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Facebook executive Sheryl Sandberg will never forget May 1. Her husband, Dave Goldberg, failed to return from the gym at their Puerta Vallarta hotel. He died later that day after suffering head trauma and blood loss from a workout accident.

Praise flooded in from all directions of Silicon Valley. Twitter CEO Dick Costolo said Goldberg was, “One of the truly great people on the planet. Dave was of almost unimaginably remarkable character.” Jeff Weiner from LinkedIn remembered Dave as “one of the kindest and most generous friends I’ve known.”

In the December series, No End to Love, we’ve looked at letting go with grace. But where is the grace when an ending has been forced upon you?

For Sheryl Sandberg, radical acceptance has been key. In her essay following the close of sheloshim, she wrote:

I have learned that resilience can be learned. Adam M. Grant taught me that three things are critical to resilience and that I can work on all three.

Personalization – realizing it is not my fault. He told me to ban the word “sorry”. To tell myself over and over, “This is not my fault.”

Permanence – remembering that I won’t feel like this forever. This will get better.

Pervasiveness – this does not have to affect every area of my life; the ability to compartmentalize is healthy.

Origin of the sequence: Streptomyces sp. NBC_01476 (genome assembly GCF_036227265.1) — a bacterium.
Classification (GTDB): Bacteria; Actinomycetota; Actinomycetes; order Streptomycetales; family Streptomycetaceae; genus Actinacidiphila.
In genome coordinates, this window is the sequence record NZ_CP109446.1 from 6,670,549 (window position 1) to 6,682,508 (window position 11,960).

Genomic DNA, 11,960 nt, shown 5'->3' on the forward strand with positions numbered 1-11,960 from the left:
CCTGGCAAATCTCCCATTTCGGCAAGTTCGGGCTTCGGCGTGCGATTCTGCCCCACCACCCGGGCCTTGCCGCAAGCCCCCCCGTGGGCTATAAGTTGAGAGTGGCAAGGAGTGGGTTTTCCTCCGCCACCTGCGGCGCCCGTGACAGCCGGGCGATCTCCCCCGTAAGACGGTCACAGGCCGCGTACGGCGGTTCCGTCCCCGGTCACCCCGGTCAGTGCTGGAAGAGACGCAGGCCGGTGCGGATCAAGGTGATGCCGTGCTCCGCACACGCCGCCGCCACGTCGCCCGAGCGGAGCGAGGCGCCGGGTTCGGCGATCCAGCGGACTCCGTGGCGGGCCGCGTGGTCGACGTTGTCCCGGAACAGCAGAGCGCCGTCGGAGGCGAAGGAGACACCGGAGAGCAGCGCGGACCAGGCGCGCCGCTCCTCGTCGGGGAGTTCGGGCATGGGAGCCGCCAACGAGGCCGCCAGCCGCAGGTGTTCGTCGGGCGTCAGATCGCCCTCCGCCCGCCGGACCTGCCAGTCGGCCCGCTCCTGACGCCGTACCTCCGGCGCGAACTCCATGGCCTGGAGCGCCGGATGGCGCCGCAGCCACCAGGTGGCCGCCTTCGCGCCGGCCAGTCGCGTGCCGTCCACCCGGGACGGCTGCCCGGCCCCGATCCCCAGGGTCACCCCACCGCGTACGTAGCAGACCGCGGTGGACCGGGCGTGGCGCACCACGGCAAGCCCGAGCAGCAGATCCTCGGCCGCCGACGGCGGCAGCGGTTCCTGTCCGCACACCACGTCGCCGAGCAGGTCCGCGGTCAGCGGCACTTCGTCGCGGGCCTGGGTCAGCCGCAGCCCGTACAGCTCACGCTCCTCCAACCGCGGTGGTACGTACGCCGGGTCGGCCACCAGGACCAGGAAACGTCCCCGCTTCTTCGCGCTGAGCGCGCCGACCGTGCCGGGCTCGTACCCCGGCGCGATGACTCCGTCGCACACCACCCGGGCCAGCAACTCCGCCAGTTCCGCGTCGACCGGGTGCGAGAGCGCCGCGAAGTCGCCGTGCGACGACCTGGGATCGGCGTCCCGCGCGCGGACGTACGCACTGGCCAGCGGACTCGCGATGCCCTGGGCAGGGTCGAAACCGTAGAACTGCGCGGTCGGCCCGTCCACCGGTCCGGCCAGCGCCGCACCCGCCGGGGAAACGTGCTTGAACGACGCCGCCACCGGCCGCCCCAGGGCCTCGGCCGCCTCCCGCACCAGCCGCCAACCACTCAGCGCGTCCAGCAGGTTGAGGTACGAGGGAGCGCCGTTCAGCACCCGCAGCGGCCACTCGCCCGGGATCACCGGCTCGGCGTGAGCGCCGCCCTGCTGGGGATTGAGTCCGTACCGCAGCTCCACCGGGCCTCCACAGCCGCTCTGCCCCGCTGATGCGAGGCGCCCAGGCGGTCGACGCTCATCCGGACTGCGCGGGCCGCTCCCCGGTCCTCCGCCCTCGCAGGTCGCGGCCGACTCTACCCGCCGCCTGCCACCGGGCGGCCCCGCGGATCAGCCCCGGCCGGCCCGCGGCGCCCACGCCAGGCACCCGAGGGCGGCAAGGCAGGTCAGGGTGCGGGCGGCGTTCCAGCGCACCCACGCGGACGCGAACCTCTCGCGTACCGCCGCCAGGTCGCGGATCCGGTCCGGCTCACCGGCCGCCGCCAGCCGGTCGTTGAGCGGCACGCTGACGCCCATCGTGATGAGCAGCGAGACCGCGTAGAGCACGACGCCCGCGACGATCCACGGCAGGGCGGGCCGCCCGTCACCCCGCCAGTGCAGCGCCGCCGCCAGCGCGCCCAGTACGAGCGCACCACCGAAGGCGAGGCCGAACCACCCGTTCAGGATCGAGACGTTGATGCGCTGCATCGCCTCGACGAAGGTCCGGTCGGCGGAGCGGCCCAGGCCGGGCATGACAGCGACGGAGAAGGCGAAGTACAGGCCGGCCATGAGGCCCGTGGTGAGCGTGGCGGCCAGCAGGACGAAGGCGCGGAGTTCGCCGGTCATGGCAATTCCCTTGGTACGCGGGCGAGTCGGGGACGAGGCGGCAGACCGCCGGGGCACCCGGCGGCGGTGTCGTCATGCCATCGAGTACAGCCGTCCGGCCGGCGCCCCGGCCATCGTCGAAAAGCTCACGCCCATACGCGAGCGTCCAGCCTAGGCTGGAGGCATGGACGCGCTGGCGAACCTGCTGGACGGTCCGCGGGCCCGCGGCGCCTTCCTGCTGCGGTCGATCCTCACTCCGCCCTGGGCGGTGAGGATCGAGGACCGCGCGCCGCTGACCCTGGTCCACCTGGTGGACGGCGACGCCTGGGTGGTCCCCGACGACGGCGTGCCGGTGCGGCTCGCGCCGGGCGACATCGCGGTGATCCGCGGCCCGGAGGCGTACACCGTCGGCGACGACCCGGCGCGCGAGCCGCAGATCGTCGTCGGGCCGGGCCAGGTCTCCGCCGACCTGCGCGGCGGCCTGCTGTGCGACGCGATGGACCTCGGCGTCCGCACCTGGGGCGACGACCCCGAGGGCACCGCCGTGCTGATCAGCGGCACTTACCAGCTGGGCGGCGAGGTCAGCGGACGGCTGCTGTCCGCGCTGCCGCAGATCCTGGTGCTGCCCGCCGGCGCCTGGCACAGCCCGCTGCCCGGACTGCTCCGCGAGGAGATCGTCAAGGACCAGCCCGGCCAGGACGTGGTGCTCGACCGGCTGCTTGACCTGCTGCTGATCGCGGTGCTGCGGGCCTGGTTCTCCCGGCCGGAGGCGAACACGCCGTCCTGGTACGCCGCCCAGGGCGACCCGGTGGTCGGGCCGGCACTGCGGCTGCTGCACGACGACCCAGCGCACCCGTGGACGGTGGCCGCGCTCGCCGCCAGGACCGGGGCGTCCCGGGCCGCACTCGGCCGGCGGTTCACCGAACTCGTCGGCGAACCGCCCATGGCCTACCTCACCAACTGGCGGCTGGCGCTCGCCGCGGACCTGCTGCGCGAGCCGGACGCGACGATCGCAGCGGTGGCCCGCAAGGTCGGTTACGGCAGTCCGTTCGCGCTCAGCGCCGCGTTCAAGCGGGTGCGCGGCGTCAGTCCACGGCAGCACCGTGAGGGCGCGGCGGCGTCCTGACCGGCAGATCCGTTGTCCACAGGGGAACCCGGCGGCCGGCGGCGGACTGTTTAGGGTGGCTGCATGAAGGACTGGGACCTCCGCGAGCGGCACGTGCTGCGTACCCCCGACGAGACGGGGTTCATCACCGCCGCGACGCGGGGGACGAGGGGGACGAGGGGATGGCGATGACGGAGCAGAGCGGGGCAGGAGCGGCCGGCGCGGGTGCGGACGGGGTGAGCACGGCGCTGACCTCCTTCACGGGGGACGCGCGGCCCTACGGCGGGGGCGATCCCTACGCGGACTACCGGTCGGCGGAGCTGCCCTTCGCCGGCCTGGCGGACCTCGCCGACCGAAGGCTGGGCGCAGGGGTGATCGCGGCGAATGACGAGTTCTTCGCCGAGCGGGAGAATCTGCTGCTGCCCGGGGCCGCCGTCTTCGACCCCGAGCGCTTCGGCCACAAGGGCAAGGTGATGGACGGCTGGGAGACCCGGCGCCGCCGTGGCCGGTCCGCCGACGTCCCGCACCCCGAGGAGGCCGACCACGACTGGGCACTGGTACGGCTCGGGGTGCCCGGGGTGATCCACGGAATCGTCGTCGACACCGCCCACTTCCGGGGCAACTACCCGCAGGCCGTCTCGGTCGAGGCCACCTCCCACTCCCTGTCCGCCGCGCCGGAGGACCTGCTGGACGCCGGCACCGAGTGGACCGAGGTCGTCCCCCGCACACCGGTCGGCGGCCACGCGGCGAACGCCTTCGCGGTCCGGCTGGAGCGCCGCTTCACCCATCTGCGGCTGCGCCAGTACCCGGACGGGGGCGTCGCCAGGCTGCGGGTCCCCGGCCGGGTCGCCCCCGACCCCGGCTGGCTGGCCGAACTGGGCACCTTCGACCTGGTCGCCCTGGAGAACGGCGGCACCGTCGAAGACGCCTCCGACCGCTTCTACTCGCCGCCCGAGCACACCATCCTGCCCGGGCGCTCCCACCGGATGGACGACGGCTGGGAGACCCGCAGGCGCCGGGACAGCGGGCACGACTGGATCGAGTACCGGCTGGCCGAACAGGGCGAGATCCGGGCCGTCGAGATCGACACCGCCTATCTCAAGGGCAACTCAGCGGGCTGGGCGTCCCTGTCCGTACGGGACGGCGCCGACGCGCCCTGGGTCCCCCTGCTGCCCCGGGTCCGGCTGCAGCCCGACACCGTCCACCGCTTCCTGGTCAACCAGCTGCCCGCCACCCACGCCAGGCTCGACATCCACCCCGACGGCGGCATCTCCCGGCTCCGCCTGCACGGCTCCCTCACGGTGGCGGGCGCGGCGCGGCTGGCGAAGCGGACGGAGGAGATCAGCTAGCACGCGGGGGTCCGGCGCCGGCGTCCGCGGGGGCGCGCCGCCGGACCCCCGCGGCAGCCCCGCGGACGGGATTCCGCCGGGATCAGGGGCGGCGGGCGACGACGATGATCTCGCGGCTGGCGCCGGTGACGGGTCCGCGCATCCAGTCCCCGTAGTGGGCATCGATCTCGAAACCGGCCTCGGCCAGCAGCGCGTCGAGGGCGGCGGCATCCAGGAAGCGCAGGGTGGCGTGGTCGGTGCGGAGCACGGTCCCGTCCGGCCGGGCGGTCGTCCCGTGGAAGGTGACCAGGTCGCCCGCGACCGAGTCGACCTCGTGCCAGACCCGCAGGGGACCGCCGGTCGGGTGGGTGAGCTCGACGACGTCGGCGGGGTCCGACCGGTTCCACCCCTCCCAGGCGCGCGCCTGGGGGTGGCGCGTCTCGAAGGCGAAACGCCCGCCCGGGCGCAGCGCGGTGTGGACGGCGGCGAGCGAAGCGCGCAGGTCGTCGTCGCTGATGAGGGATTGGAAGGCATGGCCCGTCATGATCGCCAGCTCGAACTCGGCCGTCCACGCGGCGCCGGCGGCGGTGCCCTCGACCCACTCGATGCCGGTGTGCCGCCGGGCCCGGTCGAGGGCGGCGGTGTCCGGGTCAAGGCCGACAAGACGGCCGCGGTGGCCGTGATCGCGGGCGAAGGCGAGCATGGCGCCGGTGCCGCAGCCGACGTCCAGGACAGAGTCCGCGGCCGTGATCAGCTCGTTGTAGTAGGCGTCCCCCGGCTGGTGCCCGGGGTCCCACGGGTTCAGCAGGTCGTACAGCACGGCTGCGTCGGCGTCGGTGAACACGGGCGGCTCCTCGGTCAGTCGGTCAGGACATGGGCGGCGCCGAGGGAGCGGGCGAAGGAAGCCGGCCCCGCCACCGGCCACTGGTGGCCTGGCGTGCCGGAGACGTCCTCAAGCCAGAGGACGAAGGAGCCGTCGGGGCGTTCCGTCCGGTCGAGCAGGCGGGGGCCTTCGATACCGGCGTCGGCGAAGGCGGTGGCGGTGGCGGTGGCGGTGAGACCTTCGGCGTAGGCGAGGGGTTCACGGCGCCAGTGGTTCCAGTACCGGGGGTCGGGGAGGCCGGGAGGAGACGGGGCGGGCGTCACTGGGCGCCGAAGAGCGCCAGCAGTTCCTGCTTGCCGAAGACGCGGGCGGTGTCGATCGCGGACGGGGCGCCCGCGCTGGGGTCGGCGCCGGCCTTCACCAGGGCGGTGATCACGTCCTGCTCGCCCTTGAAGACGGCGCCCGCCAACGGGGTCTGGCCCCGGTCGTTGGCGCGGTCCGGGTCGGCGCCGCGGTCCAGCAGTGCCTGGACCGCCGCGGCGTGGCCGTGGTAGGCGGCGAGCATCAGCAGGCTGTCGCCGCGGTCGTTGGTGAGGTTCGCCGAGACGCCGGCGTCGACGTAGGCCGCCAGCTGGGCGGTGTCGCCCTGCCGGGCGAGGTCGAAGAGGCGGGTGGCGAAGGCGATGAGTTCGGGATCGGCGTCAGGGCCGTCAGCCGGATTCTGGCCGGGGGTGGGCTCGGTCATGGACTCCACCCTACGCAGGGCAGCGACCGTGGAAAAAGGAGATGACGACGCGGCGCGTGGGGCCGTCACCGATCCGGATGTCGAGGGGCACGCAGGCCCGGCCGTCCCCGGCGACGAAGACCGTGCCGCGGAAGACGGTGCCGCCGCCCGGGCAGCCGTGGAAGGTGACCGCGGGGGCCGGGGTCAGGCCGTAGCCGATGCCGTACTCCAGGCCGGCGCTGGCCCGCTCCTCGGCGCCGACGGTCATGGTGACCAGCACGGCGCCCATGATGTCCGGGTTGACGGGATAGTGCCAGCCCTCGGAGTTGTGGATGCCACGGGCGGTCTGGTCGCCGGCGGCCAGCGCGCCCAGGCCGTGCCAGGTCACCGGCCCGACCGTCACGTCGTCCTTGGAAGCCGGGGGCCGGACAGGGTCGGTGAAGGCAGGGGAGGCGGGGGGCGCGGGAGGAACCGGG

In the midst of profound grief, Sheryl Sandberg has also come face-to-face with an astonishing experience for a COO: vulnerability. Indeed, the tenderness of vulnerability has allowed her to fully receive what others are so graciously willing to give. She told a bittersweet story about forming a back-up plan for her children’s events with a close friend:

We came up with a plan to fill in for Dave. I cried to him, “But I want Dave. I want option A.” He put his arm around me and said, “Option A is not available. So let’s kick the shit out of option B.”

I still mourn for option A. I will always mourn for option A. As Bono sang, “There is no end to grief…and there is no end to love.”

This week, it’s time to take one last look at the endings you’ve faced in 2015. If this year has brought a hard ending or two, it is your choice to decide what will travel with you. Will you choose endless grief or love?

Your start-up company suddenly shut-down, but not before you built a strong professional network as well as a good set of friends. A break-up may have been painful, but you’re crystal clear about the importance of being true to yourself. Or, like Sheryl Sandberg, you’ve continued to honor a loved one’s impact on your life, in spite of missing them every day.

Reconciling your loss may require taking life one day, or even one minute, at a time, but healing and restoration are on the other side of this very dark valley.

What will you take into 2016? What will be your new normal? Well, there’s always option B.